Farewell to the carbon tax. It was repealed this morning. As the old Irish folk song goes: Johnny, we hardly knew ye.
Originally a promise of John Howard’s government, the long struggle to price the climate-damaging fossil fuel emissions of Australian industry has dominated Australian politics for seven years.
No other issue has been as politically controversial and damaging as carbon and climate policy. It played a key role in the downfall of Malcolm Turnbull as Liberal opposition leader.
Kevin Rudd’s backflip on the “great moral challenge” of climate policy was the beginning of the end of his prime ministership.
And, of course, axing the carbon tax was the central plank of Tony Abbott’s single-minded drive to the Lodge. Julia Gillard’s ill-fated decision to reverse herself on a carbon tax under the government she led dogged her entire term in office.
In the process, the carbon tax became the subject of one of the most dishonest and inaccurate media campaigns in Australian history, as the Murdoch newspapers and the right-wing radio broadcasters exerted all their influence to defeat the policy.
One study of 10 major newspapers in a six-month period in 2010-11 found 82 per cent of News Limited’s articles on the carbon tax were negative.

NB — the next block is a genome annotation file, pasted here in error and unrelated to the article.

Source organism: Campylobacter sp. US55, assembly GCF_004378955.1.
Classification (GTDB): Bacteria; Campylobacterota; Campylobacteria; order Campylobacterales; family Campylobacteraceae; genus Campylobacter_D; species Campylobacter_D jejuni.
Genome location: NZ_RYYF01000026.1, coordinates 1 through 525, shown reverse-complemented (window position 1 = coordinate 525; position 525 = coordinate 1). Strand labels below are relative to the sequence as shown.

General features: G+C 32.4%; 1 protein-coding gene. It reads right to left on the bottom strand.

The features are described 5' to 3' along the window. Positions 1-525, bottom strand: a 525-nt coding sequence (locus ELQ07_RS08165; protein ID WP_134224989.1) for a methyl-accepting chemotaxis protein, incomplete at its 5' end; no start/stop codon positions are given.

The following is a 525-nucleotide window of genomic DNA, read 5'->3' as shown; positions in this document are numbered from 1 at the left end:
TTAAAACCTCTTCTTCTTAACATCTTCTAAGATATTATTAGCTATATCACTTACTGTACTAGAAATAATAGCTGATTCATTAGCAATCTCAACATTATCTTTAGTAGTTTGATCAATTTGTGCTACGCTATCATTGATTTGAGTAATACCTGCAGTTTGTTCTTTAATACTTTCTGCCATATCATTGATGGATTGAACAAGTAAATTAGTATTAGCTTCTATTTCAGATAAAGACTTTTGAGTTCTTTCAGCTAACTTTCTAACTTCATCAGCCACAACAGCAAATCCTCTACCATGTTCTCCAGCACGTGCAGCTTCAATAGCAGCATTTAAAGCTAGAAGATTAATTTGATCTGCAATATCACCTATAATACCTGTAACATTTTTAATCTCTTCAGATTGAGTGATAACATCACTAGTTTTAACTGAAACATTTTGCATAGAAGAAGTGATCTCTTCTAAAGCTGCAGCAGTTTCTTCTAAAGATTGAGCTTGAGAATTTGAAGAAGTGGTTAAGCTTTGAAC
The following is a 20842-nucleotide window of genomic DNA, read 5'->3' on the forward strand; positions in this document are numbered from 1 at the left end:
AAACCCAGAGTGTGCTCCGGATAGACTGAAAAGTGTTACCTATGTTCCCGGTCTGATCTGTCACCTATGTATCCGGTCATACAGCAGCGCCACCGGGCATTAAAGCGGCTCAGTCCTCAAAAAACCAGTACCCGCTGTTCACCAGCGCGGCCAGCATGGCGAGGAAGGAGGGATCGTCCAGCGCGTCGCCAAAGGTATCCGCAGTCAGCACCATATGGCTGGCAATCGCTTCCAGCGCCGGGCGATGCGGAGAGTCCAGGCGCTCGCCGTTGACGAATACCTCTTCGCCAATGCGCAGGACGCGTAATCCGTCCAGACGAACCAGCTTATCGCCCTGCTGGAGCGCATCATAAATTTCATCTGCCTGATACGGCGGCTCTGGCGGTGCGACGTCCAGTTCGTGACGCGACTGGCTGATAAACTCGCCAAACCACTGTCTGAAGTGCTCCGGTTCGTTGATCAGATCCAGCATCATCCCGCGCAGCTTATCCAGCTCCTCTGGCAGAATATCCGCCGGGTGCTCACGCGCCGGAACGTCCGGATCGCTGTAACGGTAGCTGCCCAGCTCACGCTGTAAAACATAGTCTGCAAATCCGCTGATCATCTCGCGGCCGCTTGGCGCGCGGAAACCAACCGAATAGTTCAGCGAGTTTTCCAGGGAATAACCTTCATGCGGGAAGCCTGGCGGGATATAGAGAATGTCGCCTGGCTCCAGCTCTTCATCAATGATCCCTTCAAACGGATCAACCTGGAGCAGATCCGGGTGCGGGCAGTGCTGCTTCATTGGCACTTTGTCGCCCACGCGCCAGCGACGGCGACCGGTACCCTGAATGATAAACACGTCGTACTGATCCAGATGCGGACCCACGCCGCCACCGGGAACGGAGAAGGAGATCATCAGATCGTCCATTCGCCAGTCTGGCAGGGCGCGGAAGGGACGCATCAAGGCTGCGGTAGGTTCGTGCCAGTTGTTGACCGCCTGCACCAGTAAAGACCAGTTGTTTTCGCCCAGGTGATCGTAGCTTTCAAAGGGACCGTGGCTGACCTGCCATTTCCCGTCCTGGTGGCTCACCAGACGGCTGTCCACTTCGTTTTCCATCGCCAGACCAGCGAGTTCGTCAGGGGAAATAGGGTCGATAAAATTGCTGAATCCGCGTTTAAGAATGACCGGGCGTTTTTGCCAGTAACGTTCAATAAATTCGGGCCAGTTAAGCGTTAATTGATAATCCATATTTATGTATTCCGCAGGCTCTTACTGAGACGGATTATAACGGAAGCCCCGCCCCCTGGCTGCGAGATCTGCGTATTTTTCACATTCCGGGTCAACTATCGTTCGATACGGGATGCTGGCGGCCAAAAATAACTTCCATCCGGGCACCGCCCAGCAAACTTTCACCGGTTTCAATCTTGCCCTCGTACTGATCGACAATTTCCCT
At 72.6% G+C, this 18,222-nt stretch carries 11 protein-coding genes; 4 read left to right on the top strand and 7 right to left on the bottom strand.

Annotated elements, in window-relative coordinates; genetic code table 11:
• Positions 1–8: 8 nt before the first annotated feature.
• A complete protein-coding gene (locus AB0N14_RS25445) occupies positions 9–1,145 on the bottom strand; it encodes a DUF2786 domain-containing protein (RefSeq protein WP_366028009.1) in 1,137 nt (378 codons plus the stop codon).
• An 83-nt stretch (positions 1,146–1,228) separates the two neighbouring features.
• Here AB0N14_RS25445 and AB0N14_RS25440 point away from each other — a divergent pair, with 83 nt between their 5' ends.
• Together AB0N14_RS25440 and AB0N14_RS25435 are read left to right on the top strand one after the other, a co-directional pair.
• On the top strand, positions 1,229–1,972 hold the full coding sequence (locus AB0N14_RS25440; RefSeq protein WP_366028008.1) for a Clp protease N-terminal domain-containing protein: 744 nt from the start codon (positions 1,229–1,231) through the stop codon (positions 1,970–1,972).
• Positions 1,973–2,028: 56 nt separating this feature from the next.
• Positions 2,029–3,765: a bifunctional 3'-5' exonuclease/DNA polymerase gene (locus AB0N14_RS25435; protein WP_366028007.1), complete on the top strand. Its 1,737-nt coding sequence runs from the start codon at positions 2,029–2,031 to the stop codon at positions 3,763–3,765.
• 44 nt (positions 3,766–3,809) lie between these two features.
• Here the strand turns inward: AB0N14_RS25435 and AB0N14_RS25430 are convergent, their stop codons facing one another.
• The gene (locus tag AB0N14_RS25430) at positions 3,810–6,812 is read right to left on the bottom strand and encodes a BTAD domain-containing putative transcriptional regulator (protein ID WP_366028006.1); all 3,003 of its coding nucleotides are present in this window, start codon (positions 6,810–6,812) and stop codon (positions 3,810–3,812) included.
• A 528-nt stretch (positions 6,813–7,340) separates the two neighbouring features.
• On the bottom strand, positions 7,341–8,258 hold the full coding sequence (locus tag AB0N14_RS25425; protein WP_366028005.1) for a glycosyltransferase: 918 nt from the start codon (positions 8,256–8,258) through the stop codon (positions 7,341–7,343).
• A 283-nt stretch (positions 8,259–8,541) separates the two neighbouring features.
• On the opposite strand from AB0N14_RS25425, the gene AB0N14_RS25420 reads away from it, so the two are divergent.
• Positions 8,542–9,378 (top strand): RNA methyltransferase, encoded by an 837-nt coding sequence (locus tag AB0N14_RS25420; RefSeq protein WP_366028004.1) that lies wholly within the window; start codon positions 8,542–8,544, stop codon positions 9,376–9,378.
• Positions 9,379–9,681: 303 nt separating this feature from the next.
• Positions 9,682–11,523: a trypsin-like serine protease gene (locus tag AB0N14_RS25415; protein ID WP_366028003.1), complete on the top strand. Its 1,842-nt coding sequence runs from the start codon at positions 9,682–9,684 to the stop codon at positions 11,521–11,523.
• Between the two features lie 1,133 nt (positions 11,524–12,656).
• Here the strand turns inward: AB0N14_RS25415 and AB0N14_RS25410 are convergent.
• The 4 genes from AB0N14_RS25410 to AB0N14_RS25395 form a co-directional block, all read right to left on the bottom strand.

Despite the controversy, Julia Gillard, in motley coalition with the Greens and country independents Tony Windsor and Rob Oakeshott, was able to put a comprehensive climate policy in place in 2011.
By the time Gillard left office, Australia had a cap on emissions, a modest but rising price on pollution, and a suite of complementary measures to drive investment in clean technologies and renewable energy.
As I argued at the time, while hardly the best of all possible policies, Gillard’s carbon tax was certainly the best Australia could hope for given the political exigencies of the issue.
It was better than Rudd’s CPRS, involving less compensation for dirty industries and a higher long-term target of an 80 per cent cut in emissions.
And it worked.
The carbon tax was in place for scarcely 25 months. In that time, it lowered Australian carbon emissions by between 11 and 17 million tonnes, according to this ANU study.
Price rises flowing from the carbon tax were negligible.
So small was the impact of the carbon tax on prices, in October last year the Australian Bureau of Statistics reported that it couldn’t measure it.